Romare Bearden’s eye on African- American life in the 20th century reflected a universal humanity that is relatable to all. Through his innovative artistic lens, he communicated ideas and thoughts about the modern African-American experience and its relationship to the world at large. He integrated his dazzling into American modernism — through a variety of mediums, notably printmaking.
Those prints are on view at Hofstra University Museum, in its new exhibit, “Romare Bearden: Storyteller,” which runs through Aug. 17.
“Romare Bearden was not just a prominent African-American artist, he was a prominent American artist of the 20th century,” says Karen Albert, Hofstra Museum’s deputy director and chief curator. “He took his personal experiences and revealed how universal those experiences are, relative to a larger idea and humanity as a whole.”
The 22 prints in the exhibit demonstrate Bearden’s skills in a variety of methods: aquatint, engraving, etching, lithograph, and silkscreen.
“His experiments in printmaking broke new ground, allowed him to recreate his imagery in multiples and make his work available to a wider audience,” Albert says, noting the works “reflect the strength of our permanent collection.”
Albert cites Bearden’s Family series, five versions in all, which offer insight into his creative process.
“They have different colorations and you can see how the image was developed and see his process. Bearden would pull a print off the press and see what he would want to change. You will see that the final piece [of the series] has more detail and reveals a lot about his process.”
He experimented with many mediums and styles, but is perhaps best known for his collages, two of which appeared on the covers of Fortune and Time magazines in 1968.
“The collage method worked well for what he was trying to do,” says Albert. “He had his point of view and wanted to get it across and show the universality of it all.”
Bearden began to create these collages in the 1960s out of cut and torn magazine photographs that he reassembled into powerful visual statements on African-American life. He incorporated pattern and surface design, achieving multi-layered images.
“The collage method worked well for what he was trying to do,” says Albert.
His collages, watercolors, oils, photomontages and prints are imbued with visual metaphors from his past in Mecklenburg County, N.C., Pittsburgh, Pa. and Harlem and from a variety of historical, literary and musical sources.
Nancy Richner, director of the Hofstra University Museum, adds, “Bearden’s work inspires us to look and listen closely, to reflect and ask questions about our expectations and assumptions about art, intent and universality, and to embrace the powers of creativity in telling stories that need to be told.”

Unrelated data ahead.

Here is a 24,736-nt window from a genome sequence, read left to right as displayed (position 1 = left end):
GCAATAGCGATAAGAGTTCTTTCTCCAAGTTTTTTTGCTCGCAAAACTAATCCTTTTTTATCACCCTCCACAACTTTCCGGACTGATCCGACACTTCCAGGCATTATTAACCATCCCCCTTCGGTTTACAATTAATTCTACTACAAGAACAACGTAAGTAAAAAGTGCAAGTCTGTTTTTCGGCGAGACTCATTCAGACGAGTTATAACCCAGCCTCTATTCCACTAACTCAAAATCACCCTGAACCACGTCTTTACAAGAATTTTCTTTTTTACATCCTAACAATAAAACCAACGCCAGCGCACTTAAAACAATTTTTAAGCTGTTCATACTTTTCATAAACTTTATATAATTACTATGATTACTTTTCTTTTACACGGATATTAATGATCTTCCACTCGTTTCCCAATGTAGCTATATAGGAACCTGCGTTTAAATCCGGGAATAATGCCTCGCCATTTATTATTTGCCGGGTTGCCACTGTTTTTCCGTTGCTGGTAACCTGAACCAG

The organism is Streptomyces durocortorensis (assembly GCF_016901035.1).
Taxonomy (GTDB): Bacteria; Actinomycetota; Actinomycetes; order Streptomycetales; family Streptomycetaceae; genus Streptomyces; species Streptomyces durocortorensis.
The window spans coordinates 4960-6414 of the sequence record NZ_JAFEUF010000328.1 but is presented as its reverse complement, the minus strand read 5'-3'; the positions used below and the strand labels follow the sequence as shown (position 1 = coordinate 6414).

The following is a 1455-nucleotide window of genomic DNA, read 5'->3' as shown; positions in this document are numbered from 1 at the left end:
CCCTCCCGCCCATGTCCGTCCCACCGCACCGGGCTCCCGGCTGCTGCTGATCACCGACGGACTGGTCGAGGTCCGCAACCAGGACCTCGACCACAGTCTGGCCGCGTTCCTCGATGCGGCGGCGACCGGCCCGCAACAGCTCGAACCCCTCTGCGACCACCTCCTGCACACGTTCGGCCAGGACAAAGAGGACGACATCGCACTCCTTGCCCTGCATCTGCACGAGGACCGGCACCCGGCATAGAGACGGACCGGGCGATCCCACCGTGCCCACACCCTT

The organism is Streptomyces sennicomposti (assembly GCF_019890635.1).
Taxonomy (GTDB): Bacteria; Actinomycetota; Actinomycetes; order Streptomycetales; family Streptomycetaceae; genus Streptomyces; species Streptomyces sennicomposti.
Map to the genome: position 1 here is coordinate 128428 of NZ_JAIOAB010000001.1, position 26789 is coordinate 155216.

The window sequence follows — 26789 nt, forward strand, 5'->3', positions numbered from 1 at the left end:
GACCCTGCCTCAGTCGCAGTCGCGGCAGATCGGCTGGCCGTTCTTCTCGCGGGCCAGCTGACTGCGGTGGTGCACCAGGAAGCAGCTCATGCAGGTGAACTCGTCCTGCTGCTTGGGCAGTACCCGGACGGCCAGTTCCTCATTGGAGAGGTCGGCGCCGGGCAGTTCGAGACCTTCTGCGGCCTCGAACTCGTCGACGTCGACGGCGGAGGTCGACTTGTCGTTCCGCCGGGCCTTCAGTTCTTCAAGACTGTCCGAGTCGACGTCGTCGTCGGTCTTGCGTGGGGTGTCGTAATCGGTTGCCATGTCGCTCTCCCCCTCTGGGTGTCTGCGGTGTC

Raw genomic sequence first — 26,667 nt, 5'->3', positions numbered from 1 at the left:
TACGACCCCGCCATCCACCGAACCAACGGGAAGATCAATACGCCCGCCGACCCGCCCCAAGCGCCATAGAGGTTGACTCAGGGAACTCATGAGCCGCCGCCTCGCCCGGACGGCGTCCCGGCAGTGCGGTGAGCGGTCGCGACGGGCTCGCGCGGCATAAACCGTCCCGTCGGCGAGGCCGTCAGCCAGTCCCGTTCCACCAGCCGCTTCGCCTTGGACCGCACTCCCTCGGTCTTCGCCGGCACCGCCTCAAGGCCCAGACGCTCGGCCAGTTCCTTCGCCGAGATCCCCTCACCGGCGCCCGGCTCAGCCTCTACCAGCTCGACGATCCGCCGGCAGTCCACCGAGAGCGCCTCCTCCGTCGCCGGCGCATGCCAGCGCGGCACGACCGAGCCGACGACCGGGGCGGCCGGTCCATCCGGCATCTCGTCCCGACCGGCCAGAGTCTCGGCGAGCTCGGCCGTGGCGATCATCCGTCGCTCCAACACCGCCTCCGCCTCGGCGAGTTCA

That creative vision comes to the forefront in his series “Odysseus Suite,” based on Homer’s “The Odyssey.” He reinterprets Homer’s class tale through the eyes of an African-American man. Rich in symbolism and allegorical content, the series created an artistic bridge between classical mythology and African-American culture.
As always the museum offers additional programming to enhance the exhibit experience. Upcoming events include the family workshop “Improv Jazz!,” on Feb. 21, 1-2:30 p.m. Led by Napoleon Revels-Bey, kids — ages 8 and up — can expand their musical knowledge while enhancing imaginative thinking, creativity, and a respect for their own and others’ cultural heritage. Advance registration is required.
Closing out the month, on Feb. 28, 4:30-6 p.m. (Civil Rights Day), the exhibit serves as a catalyst for a roundtable conversation, “Perceptions and Reality.” Hofstra faculty explores how unexamined assumptions shape our cultural and personal understanding of the world, and how expanding our awareness can transform our thinking.
Next month features “Jazz at the Museum,” on March 12, 6-8 p.m.
The Hofstra Jazz Quartet offers up a musical tribute to Bearden Hear selections from the album “Romare Bearden Revealed,” recorded by saxophonist Branford Marsalis, among other tunes, in celebration of the obvious as well as less tangible connections between the jazz Bearden loved and the artwork it inspired.
Romare Bearden: Storyteller
When: Saturday and Sunday, noon-4 p.m.; Tuesday through Friday, 11 a.m.-4 p.m. Fees are charged for related programs.
Where: Emily Lowe Hall, South Campus, Hempstead. (516) 463-5672 or www.hofstra.edu/museum.